|Models et al.|
The Paillard origins date back to the 1788 when P. C. Lambertye founded his business in the production of watercolors. The company changed hands several times, first in 1822 and then in 1850, when it became the property of J. M. Paillard, assuming his name. In 1895 Eugene Moreau took over the company, and from 1898 began to move production to Mouy. The company was established as Société Anonyme des anciens Établissements J. M. Paillard in 1903.
The transfer of production to Mouy was completed in 1912, but for the production of fountain pens a Paris office is indicated in advertising, Passage St-Sébastien, 17, address that is mentioned also in the patent applications abroad. It is not clear whether it is the head office or a company then split off from the original one. The company was active in the market of fountain pens since the end of World War I to the 60s.
It should be noted that such a Mr. Paillard is cited as responsible representative for France's Montblanc office, it is not clear it is a homonym (most likely), or if it was referring to the firm. The company was also active in the field of stationery, with the production of inks and in cabinet. The first models are pens were American import.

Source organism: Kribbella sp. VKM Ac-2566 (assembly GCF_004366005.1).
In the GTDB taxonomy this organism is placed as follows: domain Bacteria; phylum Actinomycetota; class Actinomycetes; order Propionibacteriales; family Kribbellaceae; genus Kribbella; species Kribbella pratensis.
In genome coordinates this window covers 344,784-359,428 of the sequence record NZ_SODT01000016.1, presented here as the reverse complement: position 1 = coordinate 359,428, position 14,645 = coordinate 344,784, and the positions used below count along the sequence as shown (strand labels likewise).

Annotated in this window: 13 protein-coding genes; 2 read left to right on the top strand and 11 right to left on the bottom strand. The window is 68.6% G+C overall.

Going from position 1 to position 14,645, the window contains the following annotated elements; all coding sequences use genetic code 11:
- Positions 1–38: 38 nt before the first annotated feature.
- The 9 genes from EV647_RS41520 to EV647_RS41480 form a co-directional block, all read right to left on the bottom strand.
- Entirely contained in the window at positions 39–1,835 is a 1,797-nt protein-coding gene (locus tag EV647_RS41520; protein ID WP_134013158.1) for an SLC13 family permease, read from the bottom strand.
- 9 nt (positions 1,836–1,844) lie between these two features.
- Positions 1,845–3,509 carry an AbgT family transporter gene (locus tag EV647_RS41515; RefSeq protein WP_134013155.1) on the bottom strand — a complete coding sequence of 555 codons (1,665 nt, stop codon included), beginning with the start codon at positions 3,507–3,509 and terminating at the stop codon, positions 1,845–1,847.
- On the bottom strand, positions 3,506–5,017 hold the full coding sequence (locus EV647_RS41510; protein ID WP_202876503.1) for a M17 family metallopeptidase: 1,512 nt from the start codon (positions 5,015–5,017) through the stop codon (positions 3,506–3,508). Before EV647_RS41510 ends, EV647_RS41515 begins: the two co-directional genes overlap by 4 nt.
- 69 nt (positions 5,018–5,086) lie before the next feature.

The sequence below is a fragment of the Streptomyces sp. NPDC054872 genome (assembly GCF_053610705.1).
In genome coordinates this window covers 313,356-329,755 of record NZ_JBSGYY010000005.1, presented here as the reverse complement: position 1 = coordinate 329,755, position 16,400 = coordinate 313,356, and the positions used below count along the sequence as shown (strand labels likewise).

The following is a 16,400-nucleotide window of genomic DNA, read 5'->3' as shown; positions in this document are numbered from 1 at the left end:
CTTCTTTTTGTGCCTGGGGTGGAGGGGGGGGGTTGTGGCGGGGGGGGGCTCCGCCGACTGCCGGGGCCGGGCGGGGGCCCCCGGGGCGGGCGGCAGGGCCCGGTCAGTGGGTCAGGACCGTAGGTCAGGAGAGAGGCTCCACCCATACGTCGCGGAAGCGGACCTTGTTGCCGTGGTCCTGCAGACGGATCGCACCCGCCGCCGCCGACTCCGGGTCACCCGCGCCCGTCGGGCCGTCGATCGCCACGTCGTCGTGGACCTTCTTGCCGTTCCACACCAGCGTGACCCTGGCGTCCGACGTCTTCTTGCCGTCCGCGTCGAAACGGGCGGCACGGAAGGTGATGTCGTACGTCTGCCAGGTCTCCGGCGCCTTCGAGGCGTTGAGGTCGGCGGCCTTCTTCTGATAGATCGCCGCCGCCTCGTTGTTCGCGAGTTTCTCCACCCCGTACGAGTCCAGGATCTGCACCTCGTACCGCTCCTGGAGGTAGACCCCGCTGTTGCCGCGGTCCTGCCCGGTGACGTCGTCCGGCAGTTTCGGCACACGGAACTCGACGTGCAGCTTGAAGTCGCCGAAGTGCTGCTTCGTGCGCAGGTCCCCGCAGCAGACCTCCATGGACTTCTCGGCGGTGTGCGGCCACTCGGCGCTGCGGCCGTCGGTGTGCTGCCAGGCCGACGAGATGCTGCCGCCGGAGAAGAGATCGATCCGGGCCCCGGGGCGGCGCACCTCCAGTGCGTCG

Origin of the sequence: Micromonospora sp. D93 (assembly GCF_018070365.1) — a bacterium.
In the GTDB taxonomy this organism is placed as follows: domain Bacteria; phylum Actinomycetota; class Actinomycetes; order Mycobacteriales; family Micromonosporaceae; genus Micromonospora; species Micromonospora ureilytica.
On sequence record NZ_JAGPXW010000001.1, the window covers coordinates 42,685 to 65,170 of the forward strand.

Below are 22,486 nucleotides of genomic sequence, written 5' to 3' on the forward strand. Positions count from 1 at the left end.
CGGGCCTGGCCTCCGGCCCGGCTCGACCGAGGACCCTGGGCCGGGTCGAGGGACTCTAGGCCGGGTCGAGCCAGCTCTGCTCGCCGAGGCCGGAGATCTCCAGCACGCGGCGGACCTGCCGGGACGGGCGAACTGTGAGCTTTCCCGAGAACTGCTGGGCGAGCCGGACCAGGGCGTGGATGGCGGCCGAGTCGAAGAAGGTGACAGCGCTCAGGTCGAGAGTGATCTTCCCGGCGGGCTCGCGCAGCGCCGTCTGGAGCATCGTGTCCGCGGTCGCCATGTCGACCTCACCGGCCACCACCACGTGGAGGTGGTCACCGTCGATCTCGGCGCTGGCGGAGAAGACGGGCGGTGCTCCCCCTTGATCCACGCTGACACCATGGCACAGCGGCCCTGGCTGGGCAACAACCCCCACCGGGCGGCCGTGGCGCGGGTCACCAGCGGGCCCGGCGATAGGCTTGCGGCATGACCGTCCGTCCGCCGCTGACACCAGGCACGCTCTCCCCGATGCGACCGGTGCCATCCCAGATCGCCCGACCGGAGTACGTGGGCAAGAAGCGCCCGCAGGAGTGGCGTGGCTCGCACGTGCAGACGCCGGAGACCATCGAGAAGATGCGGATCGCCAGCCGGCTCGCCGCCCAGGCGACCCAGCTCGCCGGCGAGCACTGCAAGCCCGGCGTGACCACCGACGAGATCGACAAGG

Following fountain pens were produced under two brands, Semper for the top models and Scriptor for the economy segment. At the end of the '30s pens were instead identified directly with the J. M. Paillard name or the abbreviation J.M.P.. The fountain pen production ceased in 1960 but the company continued its activities in the market of writing materials.
-  Article on a local history web site
-  PDF with the excerpt from the previous site
-  Other historical information
-  Brand page on a discontinued website on French fountain pens
-  Brand page on a discontinued website